Wednesday, December 29, 2010

Wednesday Weekly: The 'Ville, Indy and the base of the craft beer pyramid.

I’ve always maintained that Louisville is a great beer town, given the circumstances of geography and history which might otherwise argue against the city’s prospects.

Louisville is Southern, but it isn’t Mississippi, either. It’s a rather Northern version of Southern, with bits of the best of both worlds.

Louisville generally represents the highest cultural and educational aspirations to be found in Kentucky, the hinterlands of which perpetually resent the state’s biggest city precisely because of its cosmopolitan strivings, causing me to respect Louisville’s upward arch all the more.

Louisville’s tenure as an Ohio River port is helpful, although being a seaport would be even better; then again, proximity to the ocean hasn’t much helped New Orleans or Miami become great beers in the sense of Seattle, Baltimore and San Diego, which amply prove my “ports as great beer towns” rule of thumb.

Louisville enjoys a diverse and profuse restaurant and dining scene, and maybe some of this depth of appreciation for good food spills over into the realm of better beer, informing our pursuit of more challenging beverages.

Louisville has been home to top-shelf founding beer evangelists, and boasts watering holes of upper-echelon quality, with people and places in it for the long haul, including owners, brewers, bartenders and staff at Rocky’s and the sadly defunct Fat Cat’s (1980’s); Silo (also dead), Bluegrass Brewing Company, Rich O’s, the Irish Rover, the O’Shea’s pub empire (1990’s); and Cumberland Brews, Browning’s and too many second- and third-generation establishments to count in the past ten years. Louisville attracts beer business gamers and lifers, adds constantly to the list -- and the quality shows.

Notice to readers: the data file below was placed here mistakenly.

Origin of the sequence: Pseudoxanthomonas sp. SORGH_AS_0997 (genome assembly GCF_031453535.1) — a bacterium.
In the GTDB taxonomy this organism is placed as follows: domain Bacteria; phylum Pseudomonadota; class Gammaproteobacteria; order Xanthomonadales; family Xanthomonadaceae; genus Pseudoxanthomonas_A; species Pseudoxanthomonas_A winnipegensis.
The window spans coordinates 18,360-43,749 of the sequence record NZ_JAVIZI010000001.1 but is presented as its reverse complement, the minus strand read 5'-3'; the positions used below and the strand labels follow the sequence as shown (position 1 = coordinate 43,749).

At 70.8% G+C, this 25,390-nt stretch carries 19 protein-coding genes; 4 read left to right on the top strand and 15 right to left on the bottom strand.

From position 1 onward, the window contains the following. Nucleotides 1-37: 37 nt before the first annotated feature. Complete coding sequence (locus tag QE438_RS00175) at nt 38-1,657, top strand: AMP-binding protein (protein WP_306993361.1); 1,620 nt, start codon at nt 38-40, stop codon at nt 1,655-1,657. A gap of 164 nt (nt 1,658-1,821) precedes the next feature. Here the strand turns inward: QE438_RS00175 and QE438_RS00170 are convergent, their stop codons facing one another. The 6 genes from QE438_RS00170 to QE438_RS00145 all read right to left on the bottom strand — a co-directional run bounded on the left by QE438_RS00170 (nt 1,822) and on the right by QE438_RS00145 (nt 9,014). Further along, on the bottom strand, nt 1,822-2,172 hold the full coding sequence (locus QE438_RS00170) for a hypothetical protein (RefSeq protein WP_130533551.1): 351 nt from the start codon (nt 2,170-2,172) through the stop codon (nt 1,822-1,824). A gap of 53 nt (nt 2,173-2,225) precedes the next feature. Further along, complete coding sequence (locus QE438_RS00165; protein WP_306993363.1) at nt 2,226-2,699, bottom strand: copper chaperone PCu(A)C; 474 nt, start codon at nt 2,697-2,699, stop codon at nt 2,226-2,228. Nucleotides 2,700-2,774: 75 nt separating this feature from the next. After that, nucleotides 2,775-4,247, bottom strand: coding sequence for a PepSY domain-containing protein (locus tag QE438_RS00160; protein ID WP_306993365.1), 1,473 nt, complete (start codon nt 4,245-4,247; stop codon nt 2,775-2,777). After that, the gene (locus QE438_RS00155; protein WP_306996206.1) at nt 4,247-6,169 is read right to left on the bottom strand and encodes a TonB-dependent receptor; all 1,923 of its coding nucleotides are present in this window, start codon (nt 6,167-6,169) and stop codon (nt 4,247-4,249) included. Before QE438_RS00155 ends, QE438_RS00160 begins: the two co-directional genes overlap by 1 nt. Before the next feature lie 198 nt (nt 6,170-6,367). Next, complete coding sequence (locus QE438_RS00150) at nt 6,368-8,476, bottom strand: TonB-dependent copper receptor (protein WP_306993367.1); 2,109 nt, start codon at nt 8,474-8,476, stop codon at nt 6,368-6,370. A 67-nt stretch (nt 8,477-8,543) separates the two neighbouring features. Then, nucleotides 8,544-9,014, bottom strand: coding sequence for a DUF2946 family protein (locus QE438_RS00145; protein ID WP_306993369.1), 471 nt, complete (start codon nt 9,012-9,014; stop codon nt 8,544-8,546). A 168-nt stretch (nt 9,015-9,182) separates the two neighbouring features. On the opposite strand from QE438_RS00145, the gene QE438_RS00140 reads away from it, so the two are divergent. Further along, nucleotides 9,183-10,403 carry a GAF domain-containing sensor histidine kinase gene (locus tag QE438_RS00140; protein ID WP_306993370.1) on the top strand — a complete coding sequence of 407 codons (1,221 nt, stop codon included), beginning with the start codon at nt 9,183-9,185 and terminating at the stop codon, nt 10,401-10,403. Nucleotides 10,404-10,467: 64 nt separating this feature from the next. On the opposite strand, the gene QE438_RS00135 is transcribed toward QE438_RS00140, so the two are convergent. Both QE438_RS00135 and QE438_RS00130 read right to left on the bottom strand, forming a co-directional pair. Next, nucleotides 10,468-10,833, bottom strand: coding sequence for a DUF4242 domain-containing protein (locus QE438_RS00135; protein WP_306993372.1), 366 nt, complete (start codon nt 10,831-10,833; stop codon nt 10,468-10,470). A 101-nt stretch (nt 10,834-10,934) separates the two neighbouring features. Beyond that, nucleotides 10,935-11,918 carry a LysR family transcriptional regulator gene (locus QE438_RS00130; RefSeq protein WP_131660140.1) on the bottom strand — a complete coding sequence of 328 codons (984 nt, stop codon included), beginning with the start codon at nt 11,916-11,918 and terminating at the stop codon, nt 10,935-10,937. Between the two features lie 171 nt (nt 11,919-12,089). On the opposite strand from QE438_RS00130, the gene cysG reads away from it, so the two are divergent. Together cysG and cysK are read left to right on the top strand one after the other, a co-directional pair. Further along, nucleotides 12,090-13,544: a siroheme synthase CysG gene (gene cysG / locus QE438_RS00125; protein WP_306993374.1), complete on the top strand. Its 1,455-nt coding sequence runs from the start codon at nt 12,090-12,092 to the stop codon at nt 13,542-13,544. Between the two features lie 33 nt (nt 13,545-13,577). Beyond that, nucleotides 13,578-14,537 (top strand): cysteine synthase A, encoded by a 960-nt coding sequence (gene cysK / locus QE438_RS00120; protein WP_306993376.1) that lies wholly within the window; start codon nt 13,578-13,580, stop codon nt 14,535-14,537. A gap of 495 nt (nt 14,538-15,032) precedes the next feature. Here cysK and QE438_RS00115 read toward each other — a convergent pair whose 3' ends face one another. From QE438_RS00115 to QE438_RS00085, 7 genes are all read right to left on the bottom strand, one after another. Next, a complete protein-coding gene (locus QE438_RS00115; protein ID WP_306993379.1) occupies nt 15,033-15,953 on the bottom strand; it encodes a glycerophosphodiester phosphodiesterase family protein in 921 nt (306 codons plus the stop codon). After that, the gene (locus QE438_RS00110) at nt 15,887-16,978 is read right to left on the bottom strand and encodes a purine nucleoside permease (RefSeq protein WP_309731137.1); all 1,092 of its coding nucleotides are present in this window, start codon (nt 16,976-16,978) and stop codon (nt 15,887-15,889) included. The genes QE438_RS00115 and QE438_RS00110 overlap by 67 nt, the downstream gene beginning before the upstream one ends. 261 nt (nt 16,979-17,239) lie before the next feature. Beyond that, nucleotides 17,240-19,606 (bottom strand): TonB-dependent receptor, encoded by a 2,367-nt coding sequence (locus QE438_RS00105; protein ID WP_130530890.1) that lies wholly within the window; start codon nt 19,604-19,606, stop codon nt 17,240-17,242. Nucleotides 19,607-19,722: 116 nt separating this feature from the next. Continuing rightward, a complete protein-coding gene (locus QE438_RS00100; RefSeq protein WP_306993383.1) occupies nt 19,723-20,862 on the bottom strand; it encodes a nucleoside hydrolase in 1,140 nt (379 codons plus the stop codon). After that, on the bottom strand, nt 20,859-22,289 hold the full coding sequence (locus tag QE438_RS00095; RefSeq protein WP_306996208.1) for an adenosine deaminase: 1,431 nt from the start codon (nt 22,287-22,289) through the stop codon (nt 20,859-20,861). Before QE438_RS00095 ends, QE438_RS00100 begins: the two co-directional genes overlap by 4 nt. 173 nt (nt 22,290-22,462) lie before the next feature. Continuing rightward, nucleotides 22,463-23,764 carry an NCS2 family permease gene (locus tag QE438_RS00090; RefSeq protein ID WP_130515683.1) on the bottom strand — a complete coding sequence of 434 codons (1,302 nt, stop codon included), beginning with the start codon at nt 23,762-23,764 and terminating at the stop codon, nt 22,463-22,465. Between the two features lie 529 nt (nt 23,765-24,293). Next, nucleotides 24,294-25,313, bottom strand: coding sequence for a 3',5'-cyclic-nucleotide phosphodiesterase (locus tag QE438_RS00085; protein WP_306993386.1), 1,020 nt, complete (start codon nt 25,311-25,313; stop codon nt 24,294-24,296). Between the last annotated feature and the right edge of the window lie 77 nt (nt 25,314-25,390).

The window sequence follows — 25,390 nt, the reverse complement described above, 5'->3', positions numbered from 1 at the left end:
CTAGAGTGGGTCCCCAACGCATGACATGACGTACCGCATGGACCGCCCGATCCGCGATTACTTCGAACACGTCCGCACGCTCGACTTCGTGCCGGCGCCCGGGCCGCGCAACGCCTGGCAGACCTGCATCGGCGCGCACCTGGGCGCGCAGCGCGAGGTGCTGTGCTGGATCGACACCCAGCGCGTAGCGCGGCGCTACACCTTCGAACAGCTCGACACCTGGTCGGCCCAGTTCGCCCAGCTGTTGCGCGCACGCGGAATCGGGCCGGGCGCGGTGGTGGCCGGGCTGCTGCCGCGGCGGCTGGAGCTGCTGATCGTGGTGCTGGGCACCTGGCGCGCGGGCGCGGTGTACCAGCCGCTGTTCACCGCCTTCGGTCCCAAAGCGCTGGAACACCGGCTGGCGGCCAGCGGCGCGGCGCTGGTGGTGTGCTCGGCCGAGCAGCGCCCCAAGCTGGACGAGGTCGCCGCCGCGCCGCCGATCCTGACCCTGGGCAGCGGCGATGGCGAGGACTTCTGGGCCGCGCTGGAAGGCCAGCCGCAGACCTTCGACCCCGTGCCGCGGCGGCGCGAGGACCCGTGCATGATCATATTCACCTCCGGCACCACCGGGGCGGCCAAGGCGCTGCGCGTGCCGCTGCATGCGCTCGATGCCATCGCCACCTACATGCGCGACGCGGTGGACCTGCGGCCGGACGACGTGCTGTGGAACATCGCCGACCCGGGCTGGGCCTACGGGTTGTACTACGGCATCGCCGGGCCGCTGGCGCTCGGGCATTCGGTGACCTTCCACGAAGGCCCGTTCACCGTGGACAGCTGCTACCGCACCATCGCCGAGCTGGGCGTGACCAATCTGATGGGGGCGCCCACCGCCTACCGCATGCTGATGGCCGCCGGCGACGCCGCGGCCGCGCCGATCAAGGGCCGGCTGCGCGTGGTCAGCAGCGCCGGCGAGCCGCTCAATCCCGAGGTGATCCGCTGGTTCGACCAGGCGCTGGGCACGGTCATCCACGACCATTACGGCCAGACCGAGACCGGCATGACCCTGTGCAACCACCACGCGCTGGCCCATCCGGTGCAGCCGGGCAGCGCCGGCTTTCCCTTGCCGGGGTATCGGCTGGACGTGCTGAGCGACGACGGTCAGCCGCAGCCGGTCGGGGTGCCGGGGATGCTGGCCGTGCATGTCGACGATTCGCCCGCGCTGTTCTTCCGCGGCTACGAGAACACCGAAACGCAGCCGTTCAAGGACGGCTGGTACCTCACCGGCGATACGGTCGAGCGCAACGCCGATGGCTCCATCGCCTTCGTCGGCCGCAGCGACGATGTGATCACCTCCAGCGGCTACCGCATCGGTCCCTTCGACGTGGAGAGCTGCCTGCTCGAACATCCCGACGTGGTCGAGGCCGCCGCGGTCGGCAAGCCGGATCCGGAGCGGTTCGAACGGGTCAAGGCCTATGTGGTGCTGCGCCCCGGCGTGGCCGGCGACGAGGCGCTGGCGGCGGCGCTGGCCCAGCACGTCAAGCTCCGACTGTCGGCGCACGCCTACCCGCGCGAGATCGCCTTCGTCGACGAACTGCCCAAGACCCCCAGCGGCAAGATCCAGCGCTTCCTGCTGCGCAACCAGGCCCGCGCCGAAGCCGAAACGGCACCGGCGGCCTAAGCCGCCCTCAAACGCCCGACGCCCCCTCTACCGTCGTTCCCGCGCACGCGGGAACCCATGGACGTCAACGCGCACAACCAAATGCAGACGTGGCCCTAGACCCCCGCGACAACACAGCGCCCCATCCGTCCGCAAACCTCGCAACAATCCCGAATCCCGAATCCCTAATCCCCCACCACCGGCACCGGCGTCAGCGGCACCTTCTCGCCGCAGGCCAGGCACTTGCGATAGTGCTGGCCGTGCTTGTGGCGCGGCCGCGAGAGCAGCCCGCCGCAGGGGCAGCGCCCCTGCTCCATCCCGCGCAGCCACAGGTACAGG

As for me, having lived this good beer life since the first Reagan administration, and passed my time both as active participant and periodic voyeur as years have gone by and changes unfolded, Louisville’s status as great beer town makes me feel proud and vindicated, although of late, to be honest, I find myself a bit troubled.

Are we falling behind?

These thoughts are an effort to put my tremulous finger on what’s bothering me; accordingly, I don’t pretend they’re entirely formed, or finalized to any firm degree. You see, if you scroll down to the bottom, you’ll find a lengthy list of links that chronicle existing and forthcoming breweries in the city of Indianapolis, two hours to the north.

Not so long ago, there were only two main areas of choice for locally-brewed craft beer in Indy: The three chain brewpubs downtown (Alcatraz, Ram and Rock Bottom), and the two independents in Broad Ripple (Broad Ripple Brewing and Brugge Brasserie).

There also were a handful of “good beer bars,” as in the case of the Marvin-era Chalkie’s in Castleton and Mike DeWeese’s BW3 downtown.

Now, five or so years later, there has been a veritable explosion of better beer options, and gazing at the boom from afar, it appears that brewery start-ups are leading the way forward, which is precisely as it should be. By early 2011, the Indianapolis metro area’s working brewery population easily could double in number, dwarfing Louisville’s roster.

As noted here previously, Indiana’s list of distinct brewing companies is approaching 40, and may already be there. When beer writer John Holl’s book about Indiana breweries is published this spring, it will be the third such volume in a year. Indiana is hot.

Obviously, donning my business-sized fedora for a moment, I hope to capitalize on this brewing profusion by rededicating the Public House’s draft lines to emphasize these Indiana beers, of which we brew just a few, too. It will give us a product that cannot be found to the same extent across the river.

But I digress, and this isn’t the point of today’s rumination.